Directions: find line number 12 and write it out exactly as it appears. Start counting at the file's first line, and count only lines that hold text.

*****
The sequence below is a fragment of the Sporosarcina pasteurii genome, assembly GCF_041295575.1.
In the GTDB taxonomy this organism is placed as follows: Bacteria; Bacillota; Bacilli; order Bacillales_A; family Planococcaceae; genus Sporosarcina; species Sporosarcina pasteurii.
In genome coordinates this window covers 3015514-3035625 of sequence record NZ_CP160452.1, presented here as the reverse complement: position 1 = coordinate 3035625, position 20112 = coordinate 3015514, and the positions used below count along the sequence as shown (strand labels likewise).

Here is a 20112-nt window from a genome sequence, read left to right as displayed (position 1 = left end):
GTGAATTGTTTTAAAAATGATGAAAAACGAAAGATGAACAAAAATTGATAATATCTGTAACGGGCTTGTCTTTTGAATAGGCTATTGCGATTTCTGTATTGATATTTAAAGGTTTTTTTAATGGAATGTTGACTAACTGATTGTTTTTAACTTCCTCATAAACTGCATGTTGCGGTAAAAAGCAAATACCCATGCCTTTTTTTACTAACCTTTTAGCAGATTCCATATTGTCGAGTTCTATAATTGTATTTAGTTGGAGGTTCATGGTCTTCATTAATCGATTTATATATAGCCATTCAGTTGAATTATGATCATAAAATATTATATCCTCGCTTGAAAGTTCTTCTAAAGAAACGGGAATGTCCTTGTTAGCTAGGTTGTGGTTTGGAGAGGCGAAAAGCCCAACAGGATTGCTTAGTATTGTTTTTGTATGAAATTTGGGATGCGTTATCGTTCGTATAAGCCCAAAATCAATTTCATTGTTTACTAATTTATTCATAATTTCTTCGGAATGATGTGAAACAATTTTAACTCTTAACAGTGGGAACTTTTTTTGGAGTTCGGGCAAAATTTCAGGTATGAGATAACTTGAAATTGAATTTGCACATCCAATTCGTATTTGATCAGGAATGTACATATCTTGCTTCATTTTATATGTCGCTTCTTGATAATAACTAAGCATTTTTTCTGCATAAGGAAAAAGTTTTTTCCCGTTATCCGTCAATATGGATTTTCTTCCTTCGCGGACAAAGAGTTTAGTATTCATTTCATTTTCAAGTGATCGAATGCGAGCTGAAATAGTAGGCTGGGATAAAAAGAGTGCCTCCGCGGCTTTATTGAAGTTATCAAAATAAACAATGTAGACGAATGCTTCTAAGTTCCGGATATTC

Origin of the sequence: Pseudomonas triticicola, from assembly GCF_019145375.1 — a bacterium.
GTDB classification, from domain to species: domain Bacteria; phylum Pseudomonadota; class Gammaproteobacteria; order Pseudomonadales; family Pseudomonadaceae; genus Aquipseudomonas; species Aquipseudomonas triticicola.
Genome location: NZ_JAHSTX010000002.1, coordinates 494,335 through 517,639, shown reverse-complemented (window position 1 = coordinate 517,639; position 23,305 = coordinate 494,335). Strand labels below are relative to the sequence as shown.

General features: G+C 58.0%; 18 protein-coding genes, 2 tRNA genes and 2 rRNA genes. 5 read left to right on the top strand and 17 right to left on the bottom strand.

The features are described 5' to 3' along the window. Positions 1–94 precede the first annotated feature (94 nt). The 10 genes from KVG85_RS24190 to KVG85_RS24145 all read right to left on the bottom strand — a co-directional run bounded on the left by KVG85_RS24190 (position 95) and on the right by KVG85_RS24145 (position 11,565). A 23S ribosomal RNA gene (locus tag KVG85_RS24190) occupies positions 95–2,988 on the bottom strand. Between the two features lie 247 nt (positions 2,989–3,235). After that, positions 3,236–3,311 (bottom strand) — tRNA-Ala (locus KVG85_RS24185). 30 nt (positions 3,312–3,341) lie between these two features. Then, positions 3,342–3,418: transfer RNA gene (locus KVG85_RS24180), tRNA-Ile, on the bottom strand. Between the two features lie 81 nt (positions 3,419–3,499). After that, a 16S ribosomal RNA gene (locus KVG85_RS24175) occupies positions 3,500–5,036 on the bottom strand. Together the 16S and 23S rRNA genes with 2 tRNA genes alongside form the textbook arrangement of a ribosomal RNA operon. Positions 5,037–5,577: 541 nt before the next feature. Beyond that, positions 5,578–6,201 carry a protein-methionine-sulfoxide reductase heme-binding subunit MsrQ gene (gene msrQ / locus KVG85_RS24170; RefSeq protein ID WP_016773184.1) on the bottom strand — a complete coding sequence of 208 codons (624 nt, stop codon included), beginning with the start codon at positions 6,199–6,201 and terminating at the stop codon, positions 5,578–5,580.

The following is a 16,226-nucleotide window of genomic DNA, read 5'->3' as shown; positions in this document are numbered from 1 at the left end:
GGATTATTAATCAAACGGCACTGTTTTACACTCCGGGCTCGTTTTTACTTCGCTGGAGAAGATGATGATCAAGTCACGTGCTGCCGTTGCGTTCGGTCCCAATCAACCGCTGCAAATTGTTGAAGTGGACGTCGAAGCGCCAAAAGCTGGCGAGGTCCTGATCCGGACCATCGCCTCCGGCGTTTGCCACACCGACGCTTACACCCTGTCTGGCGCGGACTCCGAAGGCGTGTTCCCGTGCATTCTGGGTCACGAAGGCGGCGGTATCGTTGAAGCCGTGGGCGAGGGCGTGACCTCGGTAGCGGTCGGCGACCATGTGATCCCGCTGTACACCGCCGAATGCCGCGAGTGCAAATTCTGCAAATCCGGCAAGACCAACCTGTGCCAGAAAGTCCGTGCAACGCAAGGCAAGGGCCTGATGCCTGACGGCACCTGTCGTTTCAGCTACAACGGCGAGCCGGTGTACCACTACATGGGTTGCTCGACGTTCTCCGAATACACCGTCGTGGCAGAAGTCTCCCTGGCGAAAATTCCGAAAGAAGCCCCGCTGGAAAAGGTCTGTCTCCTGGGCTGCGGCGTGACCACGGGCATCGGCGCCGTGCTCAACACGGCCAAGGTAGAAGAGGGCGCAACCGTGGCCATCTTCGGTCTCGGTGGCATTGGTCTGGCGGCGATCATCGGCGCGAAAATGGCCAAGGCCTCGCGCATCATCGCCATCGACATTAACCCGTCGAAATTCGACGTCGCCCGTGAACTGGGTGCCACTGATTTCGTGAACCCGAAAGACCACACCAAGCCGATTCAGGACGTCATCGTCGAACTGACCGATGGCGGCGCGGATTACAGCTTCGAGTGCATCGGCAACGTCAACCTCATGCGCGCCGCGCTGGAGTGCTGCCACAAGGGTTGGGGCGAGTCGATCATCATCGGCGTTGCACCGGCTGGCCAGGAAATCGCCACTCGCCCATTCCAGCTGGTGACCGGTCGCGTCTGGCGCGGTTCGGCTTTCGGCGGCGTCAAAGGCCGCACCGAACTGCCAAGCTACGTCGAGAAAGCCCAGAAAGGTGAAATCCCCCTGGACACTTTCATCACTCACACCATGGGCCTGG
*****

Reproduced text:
GGATTATTAATCAAACGGCACTGTTTTACACTCCGGGCTCGTTTTTACTTCGCTGGAGAAGATGATGATCAAGTCACGTGCTGCCGTTGCGTTCGGTCCCAATCAACCGCTGCAAATTGTTGAAGTGGACGTCGAAGCGCCAAAAGCTGGCGAGGTCCTGATCCGGACCATCGCCTCCGGCGTTTGCCACACCGACGCTTACACCCTGTCTGGCGCGGACTCCGAAGGCGTGTTCCCGTGCATTCTGGGTCACGAAGGCGGCGGTATCGTTGAAGCCGTGGGCGAGGGCGTGACCTCGGTAGCGGTCGGCGACCATGTGATCCCGCTGTACACCGCCGAATGCCGCGAGTGCAAATTCTGCAAATCCGGCAAGACCAACCTGTGCCAGAAAGTCCGTGCAACGCAAGGCAAGGGCCTGATGCCTGACGGCACCTGTCGTTTCAGCTACAACGGCGAGCCGGTGTACCACTACATGGGTTGCTCGACGTTCTCCGAATACACCGTCGTGGCAGAAGTCTCCCTGGCGAAAATTCCGAAAGAAGCCCCGCTGGAAAAGGTCTGTCTCCTGGGCTGCGGCGTGACCACGGGCATCGGCGCCGTGCTCAACACGGCCAAGGTAGAAGAGGGCGCAACCGTGGCCATCTTCGGTCTCGGTGGCATTGGTCTGGCGGCGATCATCGGCGCGAAAATGGCCAAGGCCTCGCGCATCATCGCCATCGACATTAACCCGTCGAAATTCGACGTCGCCCGTGAACTGGGTGCCACTGATTTCGTGAACCCGAAAGACCACACCAAGCCGATTCAGGACGTCATCGTCGAACTGACCGATGGCGGCGCGGATTACAGCTTCGAGTGCATCGGCAACGTCAACCTCATGCGCGCCGCGCTGGAGTGCTGCCACAAGGGTTGGGGCGAGTCGATCATCATCGGCGTTGCACCGGCTGGCCAGGAAATCGCCACTCGCCCATTCCAGCTGGTGACCGGTCGCGTCTGGCGCGGTTCGGCTTTCGGCGGCGTCAAAGGCCGCACCGAACTGCCAAGCTACGTCGAGAAAGCCCAGAAAGGTGAAATCCCCCTGGACACTTTCATCACTCACACCATGGGCCTGG